People First HR Services

Impress boss by winning new customers

Colleen Coates

Many careers depend on the ability to attract and interact with customers, clients or members, and yet, the first meeting with someone new can be nerve-rattling — ranking somewhere between getting ready for a first date and going to a job interview.

You rehearse what to say, all the while hoping that you’ll not only represent your organization well, but impress a prospective customer enough to win their trust and their business. Of course, there’s a bit of added pressure knowing that you’ll have to face your boss, who will be asking, “Well? How did it go?”

If you do some initial fact gathering before the meeting; that is, knowing who you’re meeting with and why, you should be assured that you’re walking in with a clear understanding that they are a good fit for your services. A little preparation will ensure that you are not wasting their time or yours. Now on to Step Two.

Like a job interview or first date, all the little things that you do add up to making a good impression.

First and foremost, be respectful. Show up for the meeting on time, if not five minutes early. Dress professionally and appropriately for the place you are meeting (when in doubt, bump it up a notch to show that you take this customer seriously). If the meeting is at the client’s place of business, be courteous to the receptionist and everyone you come in contact with, because you never know whose opinion will factor in to a final decision.

After you and your potential customer exchange polite handshakes and smiles, what you do and say can really set you apart. Here are some tips for making a great impression:

DO take notes. Remember that the goal of the meeting is to learn what their needs are and how you can meet them, so make a point of taking down notes as you listen. At the same time, be sure not to bury your head in your notepad or tablet. Make frequent eye contact to show that you are engaged in the conversation.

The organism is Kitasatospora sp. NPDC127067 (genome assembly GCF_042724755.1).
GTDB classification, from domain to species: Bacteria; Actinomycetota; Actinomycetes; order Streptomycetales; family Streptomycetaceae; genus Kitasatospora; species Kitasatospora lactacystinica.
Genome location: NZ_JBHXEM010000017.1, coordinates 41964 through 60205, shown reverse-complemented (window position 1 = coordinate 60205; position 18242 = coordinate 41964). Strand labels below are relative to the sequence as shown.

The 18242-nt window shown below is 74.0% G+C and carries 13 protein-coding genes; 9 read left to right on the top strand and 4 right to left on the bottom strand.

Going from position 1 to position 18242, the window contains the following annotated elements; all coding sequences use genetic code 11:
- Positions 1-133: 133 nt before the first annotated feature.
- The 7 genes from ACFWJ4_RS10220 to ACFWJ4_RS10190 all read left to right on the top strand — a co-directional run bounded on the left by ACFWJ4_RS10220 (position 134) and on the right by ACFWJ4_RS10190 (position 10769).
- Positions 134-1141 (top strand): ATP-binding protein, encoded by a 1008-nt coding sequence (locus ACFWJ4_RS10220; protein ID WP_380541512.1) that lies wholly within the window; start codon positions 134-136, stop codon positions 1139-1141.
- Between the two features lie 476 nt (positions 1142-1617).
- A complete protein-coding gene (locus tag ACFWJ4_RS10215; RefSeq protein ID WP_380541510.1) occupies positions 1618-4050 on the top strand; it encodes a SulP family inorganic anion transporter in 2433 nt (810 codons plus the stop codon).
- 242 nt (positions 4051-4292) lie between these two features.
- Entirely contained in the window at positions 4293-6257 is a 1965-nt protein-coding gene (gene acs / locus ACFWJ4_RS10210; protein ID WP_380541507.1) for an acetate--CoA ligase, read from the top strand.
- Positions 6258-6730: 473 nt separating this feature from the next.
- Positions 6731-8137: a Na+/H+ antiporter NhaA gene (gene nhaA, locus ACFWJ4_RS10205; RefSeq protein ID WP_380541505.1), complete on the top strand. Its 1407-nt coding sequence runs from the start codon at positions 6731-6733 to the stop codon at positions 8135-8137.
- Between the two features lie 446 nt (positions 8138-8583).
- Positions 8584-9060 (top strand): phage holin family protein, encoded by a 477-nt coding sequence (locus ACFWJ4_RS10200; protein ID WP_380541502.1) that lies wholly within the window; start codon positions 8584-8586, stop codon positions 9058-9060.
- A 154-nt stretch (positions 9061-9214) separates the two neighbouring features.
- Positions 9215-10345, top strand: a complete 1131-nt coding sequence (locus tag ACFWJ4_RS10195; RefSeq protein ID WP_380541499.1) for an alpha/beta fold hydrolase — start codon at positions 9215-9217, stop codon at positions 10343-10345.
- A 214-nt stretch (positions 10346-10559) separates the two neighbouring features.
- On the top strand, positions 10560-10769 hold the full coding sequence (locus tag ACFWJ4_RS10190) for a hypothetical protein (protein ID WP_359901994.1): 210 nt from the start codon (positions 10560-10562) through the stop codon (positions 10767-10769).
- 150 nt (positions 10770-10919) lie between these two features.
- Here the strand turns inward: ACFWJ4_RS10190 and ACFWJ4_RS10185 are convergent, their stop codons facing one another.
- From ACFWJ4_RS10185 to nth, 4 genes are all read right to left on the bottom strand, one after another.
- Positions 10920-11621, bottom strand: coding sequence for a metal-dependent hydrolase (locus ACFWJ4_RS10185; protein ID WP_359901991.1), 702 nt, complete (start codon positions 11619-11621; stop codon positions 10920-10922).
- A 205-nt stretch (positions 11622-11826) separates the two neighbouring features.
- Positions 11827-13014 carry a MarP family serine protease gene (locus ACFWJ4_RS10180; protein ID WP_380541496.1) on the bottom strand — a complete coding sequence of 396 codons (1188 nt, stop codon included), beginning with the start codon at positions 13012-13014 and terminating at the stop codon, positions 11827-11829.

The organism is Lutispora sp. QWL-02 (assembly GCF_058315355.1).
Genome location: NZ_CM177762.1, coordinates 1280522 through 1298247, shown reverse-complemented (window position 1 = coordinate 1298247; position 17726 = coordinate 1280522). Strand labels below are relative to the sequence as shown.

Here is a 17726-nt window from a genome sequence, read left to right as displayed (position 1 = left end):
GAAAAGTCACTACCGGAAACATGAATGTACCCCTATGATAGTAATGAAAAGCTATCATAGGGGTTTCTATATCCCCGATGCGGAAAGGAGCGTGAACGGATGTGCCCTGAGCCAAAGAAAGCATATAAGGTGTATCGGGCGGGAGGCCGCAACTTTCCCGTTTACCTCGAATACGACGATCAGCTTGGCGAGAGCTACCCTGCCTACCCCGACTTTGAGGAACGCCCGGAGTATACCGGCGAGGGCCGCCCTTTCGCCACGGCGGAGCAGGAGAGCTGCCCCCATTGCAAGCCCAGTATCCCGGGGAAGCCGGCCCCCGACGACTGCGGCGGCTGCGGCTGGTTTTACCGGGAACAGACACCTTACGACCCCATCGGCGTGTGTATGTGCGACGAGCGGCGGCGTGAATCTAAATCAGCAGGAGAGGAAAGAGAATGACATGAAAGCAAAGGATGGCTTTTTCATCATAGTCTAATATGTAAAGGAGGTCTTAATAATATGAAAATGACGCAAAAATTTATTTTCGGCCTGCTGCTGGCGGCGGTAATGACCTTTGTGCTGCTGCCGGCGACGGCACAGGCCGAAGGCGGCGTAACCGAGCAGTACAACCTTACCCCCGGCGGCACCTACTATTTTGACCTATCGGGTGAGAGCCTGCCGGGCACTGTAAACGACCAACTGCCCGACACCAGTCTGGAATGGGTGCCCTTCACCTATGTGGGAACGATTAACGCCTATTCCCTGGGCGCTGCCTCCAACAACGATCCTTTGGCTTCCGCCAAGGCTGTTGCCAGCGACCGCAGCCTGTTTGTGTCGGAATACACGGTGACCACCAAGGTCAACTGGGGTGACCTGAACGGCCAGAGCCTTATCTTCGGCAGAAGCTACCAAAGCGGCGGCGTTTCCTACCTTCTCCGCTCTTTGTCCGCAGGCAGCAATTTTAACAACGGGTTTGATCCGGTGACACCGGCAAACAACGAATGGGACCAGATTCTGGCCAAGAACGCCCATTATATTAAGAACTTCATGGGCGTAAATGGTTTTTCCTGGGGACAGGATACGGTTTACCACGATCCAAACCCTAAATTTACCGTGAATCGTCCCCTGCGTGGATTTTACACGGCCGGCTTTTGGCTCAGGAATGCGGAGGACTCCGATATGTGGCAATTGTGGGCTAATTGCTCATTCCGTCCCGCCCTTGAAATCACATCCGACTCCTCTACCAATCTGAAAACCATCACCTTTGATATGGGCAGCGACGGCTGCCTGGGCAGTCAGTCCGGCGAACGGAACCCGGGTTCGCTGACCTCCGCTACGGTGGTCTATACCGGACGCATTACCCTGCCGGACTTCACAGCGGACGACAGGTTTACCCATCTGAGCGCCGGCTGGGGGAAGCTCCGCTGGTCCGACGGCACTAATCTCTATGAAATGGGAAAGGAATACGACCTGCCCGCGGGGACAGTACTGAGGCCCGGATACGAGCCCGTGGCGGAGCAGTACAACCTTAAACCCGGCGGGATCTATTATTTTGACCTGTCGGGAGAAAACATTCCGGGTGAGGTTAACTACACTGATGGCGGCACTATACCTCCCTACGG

DO take notice of items around their office and search for the right opportunity to use these items as a catalyst for building a relationship. For example, you may notice they have several golf-related trinkets and could enquire about their interest in golf and share your love of the game. Making these kind of connections early in the conversation can go a long way to building trust.

DON’T answer your phone or view texts during the meeting. Whatever it is can wait, so just shut your phone off to avoid distraction and give the customer your full attention.

DO stop pitching and take time to listen. Yes, you may be there to sell, but remember that you are also on a mission to learn everything you can about this person’s business and to become a trusted service provider to them. As a rule of thumb: talk less, listen more.

DON’T whisper to the colleague you brought along.

DON’T overwhelm the potential customer with jargon, it comes off as arrogance. You risk losing their attention or leaving them confused, which is no way to win them over.

DO be honest and establish trust. It’s important to present your organization’s strengths, achievements and other shining attributes, but if they ask to hear about your failures or weaknesses, be truthful. It’s a great opportunity to explain how your organization has learned from its mistakes, fixed them properly and moved on to do bigger and better things.

DON’T over-promise more than you can realistically deliver, or else you are setting up expectations that will lead to disappointment down the road.

DO clarify next steps. Don’t leave things in limbo or wait for them to make the next move. It is appropriate to make an action plan before you leave the meeting. In fact, it lets the customer know that you don’t expect the time you’ve spent together to have been wasted.

DON’T forget to bring “leave behinds.” A meeting quickly loses momentum as soon as it is over, and a customer can easily forget what has been said. Leave behind some marketing materials or follow up with a brief meeting summary to keep the conversation going.

DO thank them for their time. Their time is valuable and you want to ensure they know you appreciate the time they have extended to you.

Above all, be considerate of the client before, during and after your meeting. That means always putting yourself in their shoes and thinking about what their needs are in order to create a relationship of trust and loyalty.


— With reporting by Barbara Chabai


Colleen Coates, CHRP, CCP, is a Practice Leader with People First HR Services Ltd. She can be contacted at



Republished from the Winnipeg Free Press print edition June 22, 2013 H2